Yoga Enters the Medical Mainstream
Research Proves its Health Benefits
After practicing internal medicine for 10 years in Boston, Dr. Timothy McCall became a full-time writer, exploring the health benefits of yoga. As the medical editor of Yoga Journal and the author of Yoga as Medicine: The Yogic Prescription for Health and Healing, he says, “In the late 90s, the conveyor belt of patient care continued to speed up and I got frustrated. There was less time to form relationships with patients, which is essential to providing quality care without excessive tests and drugs.”
Initially, McCall found that most of the documented research on yoga was from India, and notes it was low in quality from a Western perspective (though it is now excellent). In the West, the first notable scientific yoga article was published in 1973 in The Lancet on combining yoga and biofeedback to manage hypertension. According to the International Journal of Yoga, the surge in yoga’s popularity here finally gained academic interest in 2007, and there are now more than 2,000 yoga titles in the National Institutes of Health PubMed.gov database, with 200 added annually.
Initially, yoga teacher and economist Rajan Narayanan, Ph.D., founded the nonprofit Life in Yoga Foundation and Institute to offer free teacher training. Within a couple of years, the foundation’s focus shifted to integrating yoga into the mainstream healthcare system. “We realized that to make a real difference, we needed to teach doctors about yoga and its scientifically proven effects,” he says. Medical providers can earn credits to keep their licenses current by attending courses by Life in Yoga, the only yoga institution independently certified by the Accreditation Council for Continuing Medical Education.
Currently, even if physicians don’t practice yoga, it’s likely that many of their patients do. “You now see it everywhere from major medical centers to mainstream advertising,” says McCall, who notes an increase in doctors, nurses and therapists attending the Yoga as Medicine seminars he and his wife Eliana teach internationally and from their Simply Yoga Institute studio, in Summit, New Jersey.
“Yoga may help prevent diseases across the board because the root cause of 70 to 90 percent of all disorders is stress,” says Narayanan. Yoga increases the body’s ability to successfully respond to stress by activating the parasympathetic nervous system, which slows the heart and lowers blood pressure. That in turn suppresses sympathetic activity, reducing the amount of stress hormones in the body.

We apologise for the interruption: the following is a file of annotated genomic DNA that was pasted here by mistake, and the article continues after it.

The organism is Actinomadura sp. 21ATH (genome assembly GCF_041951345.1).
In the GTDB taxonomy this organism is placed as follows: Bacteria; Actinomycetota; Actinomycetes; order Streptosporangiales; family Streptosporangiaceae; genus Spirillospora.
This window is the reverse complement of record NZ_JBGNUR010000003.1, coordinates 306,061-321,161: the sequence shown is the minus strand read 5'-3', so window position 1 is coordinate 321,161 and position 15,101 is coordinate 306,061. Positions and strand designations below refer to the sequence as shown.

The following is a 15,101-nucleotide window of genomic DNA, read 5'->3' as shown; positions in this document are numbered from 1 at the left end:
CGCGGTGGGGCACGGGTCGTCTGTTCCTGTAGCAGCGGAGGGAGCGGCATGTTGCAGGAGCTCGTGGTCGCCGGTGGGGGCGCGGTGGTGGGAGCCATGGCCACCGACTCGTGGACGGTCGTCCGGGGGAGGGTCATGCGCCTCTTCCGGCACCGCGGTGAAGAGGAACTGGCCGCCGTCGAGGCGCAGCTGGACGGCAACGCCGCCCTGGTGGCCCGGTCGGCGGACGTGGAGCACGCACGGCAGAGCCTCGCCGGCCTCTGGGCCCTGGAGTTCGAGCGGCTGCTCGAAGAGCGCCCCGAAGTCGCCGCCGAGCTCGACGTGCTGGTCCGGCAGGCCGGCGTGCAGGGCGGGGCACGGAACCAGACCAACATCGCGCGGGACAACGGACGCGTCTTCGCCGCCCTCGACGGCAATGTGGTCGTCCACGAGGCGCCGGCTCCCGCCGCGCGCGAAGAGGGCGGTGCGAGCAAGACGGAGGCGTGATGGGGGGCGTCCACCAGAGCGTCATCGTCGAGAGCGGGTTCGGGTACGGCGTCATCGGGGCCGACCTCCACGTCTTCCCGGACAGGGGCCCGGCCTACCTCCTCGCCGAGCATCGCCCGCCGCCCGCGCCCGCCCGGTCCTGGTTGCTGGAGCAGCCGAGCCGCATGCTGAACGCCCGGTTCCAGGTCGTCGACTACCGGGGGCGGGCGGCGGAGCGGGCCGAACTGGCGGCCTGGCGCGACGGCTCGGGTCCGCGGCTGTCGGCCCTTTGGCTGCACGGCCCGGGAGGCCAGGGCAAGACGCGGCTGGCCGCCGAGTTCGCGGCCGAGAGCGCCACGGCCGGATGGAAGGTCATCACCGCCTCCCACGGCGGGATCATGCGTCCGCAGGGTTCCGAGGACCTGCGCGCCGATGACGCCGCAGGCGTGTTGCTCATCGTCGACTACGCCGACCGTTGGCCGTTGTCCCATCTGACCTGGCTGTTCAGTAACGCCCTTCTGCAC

• Anxiety spectrum disorders
• Back pain
• Endocrine issues
• Heart disease
• Mental health conditions
• Metabolic syndrome
• Musculoskeletal and neuromuscular complaints
• Neurological and immune disorders
• Pregnancy issues
• Premenstrual syndrome, perimenopausal symptoms
• Respiratory issues
• Weight management
Studies collected on PubMed.gov demonstrate that yoga has been found to help manage hypertension, osteoporosis, body weight, physical fitness, anxiety, depression, diabetes, reproductive functions and pregnancy, among other issues. Studies at California’s Preventive Medicine Research Institute have tracked amelioration of heart disease. A growing body of research is validating yoga’s benefits for cancer patients, including at the University of Texas M.D. Anderson Cancer Center. A small study at Norway’s University of Oslo suggests that yoga even alters gene expression, indicating it may induce health benefits on a molecular level.
“For yoga to be effective, a regular practice must be implemented, which is challenging in a culture where people can’t sit for long without an electronic device. It’s more than just popping pills,” says Narayanan. McCall says, “Even if people can commit to just a few minutes of yoga practice a day, if they keep it up the benefits can be enormous.”
“There are no sales reps telling doctors to use yoga therapy like there are for pharmaceuticals,” remarks Narayanan, and until yoga is funded by health insurance, it will be challenging to gain full acceptance in mainstream medicine.
Another barrier is certification standards. The International Association of Yoga Therapists (iayt.org) and the Council for Yoga Accreditation International (cyai.org) are both beginning to offer certifications for therapy training programs and therapists. Narayanan is hopeful that certification could lead to yoga being covered by insurance.
Medical school curricula have started shifting to embrace complementary approaches to wellness, with many textbooks now including information on mind/body therapies. The Principles and Practices of Yoga in Healthcare, co-edited by Sat Bir Khalsa, Lorenzo Cohen, McCall and Shirley Telles and due out in 2016, is the first professional-level, medical textbook on yoga therapy.
“Yoga has been proven to treat many conditions, yet yoga teachers don’t treat conditions, we treat individuals,” says McCall. “Yoga therapy is not a one-size-fits-all prescription because different bodies and minds, with different abilities and weaknesses, require individualized approaches.”
While medical research is working to grant yoga more legitimacy among doctors, policymakers and the public, McCall says, “I believe these studies are systematically underestimating how powerful yoga can be. Science may tell us that it decreases systolic blood pressure and cortisol secretion and increases lung capacity and serotonin levels, but that doesn’t begin to capture the totality of what yoga is.”
Meredith Montgomery, a registered yoga teacher, publishes Natural Awakenings of Mobile/Baldwin, AL (HealthyLivingHealthyPlanet.com).